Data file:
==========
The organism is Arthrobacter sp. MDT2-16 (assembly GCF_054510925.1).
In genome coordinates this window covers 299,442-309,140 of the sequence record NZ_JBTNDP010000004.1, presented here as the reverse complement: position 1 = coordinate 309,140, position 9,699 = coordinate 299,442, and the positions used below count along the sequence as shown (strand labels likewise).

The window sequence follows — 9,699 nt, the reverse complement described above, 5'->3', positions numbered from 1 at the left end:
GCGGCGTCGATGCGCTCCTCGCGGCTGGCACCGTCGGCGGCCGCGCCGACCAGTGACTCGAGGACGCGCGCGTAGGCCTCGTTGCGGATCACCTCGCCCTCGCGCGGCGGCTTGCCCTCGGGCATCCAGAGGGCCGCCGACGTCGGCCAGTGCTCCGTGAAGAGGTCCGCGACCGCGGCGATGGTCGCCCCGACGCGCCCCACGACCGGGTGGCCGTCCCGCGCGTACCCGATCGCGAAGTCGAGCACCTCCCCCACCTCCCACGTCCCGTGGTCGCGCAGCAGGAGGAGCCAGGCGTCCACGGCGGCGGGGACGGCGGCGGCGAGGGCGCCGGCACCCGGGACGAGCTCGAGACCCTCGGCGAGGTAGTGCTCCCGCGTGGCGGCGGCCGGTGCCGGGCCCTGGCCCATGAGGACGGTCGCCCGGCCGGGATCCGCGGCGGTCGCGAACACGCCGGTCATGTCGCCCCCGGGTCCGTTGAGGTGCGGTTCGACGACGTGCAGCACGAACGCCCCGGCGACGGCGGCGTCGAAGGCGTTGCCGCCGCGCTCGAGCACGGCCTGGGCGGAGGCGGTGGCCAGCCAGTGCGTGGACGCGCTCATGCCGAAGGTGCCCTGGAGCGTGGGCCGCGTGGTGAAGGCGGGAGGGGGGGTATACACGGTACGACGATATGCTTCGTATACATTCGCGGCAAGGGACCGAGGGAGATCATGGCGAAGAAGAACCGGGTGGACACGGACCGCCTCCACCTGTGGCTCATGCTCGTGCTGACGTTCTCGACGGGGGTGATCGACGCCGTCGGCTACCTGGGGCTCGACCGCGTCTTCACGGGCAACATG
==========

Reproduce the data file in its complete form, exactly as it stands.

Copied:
The organism is Arthrobacter sp. MDT2-16 (assembly GCF_054510925.1).
In genome coordinates this window covers 299,442-309,140 of the sequence record NZ_JBTNDP010000004.1, presented here as the reverse complement: position 1 = coordinate 309,140, position 9,699 = coordinate 299,442, and the positions used below count along the sequence as shown (strand labels likewise).

The window sequence follows — 9,699 nt, the reverse complement described above, 5'->3', positions numbered from 1 at the left end:
GCGGCGTCGATGCGCTCCTCGCGGCTGGCACCGTCGGCGGCCGCGCCGACCAGTGACTCGAGGACGCGCGCGTAGGCCTCGTTGCGGATCACCTCGCCCTCGCGCGGCGGCTTGCCCTCGGGCATCCAGAGGGCCGCCGACGTCGGCCAGTGCTCCGTGAAGAGGTCCGCGACCGCGGCGATGGTCGCCCCGACGCGCCCCACGACCGGGTGGCCGTCCCGCGCGTACCCGATCGCGAAGTCGAGCACCTCCCCCACCTCCCACGTCCCGTGGTCGCGCAGCAGGAGGAGCCAGGCGTCCACGGCGGCGGGGACGGCGGCGGCGAGGGCGCCGGCACCCGGGACGAGCTCGAGACCCTCGGCGAGGTAGTGCTCCCGCGTGGCGGCGGCCGGTGCCGGGCCCTGGCCCATGAGGACGGTCGCCCGGCCGGGATCCGCGGCGGTCGCGAACACGCCGGTCATGTCGCCCCCGGGTCCGTTGAGGTGCGGTTCGACGACGTGCAGCACGAACGCCCCGGCGACGGCGGCGTCGAAGGCGTTGCCGCCGCGCTCGAGCACGGCCTGGGCGGAGGCGGTGGCCAGCCAGTGCGTGGACGCGCTCATGCCGAAGGTGCCCTGGAGCGTGGGCCGCGTGGTGAAGGCGGGAGGGGGGGTATACACGGTACGACGATATGCTTCGTATACATTCGCGGCAAGGGACCGAGGGAGATCATGGCGAAGAAGAACCGGGTGGACACGGACCGCCTCCACCTGTGGCTCATGCTCGTGCTGACGTTCTCGACGGGGGTGATCGACGCCGTCGGCTACCTGGGGCTCGACCGCGTCTTCACGGGCAACATG